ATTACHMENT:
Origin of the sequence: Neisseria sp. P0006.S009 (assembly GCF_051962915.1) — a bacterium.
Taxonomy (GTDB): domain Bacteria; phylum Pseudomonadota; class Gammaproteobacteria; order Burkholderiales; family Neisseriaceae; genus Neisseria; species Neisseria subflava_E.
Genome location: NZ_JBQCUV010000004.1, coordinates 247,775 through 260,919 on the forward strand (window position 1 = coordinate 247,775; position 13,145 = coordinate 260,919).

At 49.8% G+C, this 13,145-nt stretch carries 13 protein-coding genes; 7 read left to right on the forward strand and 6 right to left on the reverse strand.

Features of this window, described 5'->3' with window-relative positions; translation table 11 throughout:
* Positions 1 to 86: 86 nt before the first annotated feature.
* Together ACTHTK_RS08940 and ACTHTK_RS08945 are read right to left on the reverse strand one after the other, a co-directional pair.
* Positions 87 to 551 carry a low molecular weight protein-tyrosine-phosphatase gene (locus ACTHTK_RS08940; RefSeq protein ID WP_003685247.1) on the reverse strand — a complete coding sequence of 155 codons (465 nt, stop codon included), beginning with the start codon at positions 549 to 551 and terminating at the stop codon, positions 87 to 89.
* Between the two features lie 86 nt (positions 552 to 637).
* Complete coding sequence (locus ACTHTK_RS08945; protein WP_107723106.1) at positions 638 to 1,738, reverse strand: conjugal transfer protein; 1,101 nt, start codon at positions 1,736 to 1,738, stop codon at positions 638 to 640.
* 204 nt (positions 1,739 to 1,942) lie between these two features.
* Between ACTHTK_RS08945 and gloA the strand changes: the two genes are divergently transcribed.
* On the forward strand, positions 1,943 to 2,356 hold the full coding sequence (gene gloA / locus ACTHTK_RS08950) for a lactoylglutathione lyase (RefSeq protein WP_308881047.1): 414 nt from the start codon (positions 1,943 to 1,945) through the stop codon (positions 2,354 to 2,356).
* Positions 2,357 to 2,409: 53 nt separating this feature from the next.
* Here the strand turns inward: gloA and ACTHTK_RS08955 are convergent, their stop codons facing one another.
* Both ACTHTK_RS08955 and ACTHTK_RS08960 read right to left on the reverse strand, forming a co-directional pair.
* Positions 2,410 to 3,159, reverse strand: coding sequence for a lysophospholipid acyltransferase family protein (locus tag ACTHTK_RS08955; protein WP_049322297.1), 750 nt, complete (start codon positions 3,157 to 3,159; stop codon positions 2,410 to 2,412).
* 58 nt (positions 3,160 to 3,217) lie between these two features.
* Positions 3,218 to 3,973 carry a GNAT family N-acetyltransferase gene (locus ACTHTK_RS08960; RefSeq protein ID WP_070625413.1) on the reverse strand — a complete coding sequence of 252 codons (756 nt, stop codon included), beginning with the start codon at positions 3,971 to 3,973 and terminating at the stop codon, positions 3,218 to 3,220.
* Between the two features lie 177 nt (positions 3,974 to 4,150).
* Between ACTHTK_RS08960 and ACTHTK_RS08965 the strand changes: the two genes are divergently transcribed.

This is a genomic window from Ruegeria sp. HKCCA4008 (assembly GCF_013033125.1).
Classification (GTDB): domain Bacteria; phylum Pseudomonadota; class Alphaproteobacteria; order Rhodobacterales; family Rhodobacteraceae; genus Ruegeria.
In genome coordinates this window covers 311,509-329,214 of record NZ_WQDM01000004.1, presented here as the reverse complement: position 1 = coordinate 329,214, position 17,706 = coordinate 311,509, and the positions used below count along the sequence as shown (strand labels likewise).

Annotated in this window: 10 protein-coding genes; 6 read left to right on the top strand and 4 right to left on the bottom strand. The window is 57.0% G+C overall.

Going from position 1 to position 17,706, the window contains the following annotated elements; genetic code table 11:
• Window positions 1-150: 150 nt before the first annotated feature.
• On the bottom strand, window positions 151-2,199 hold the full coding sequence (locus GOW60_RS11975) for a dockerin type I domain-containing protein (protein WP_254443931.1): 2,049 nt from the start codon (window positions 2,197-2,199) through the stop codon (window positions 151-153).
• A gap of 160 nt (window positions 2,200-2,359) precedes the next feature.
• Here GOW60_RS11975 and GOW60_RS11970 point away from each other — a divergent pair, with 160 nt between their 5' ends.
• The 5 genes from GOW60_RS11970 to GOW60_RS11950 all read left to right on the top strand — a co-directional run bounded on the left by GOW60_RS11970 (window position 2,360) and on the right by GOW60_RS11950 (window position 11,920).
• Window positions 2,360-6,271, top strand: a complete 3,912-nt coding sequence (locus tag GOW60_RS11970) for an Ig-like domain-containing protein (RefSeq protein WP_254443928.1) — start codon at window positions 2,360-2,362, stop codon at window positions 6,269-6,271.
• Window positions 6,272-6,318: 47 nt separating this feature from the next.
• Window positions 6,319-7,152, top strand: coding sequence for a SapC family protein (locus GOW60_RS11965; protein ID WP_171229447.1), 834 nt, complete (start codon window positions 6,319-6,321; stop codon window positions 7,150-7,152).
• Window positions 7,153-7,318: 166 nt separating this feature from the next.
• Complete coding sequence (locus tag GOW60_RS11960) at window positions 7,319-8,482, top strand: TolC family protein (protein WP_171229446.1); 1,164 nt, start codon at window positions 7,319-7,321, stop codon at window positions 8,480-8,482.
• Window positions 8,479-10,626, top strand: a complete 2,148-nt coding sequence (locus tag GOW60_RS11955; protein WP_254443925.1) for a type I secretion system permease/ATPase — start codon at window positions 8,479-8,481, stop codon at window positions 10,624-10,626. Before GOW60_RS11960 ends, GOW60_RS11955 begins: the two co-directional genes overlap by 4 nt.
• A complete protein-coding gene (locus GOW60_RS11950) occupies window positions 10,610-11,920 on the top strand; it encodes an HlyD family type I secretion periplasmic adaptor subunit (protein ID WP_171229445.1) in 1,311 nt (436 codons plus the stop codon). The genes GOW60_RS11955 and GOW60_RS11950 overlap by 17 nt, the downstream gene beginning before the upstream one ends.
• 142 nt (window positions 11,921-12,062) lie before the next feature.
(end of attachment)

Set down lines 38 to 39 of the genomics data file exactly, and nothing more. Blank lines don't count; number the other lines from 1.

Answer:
• A complete protein-coding gene (locus GOW60_RS11950) occupies window positions 10,610-11,920 on the top strand; it encodes an HlyD family type I secretion periplasmic adaptor subunit (protein ID WP_171229445.1) in 1,311 nt (436 codons plus the stop codon). The genes GOW60_RS11955 and GOW60_RS11950 overlap by 17 nt, the downstream gene beginning before the upstream one ends.
• 142 nt (window positions 11,921-12,062) lie before the next feature.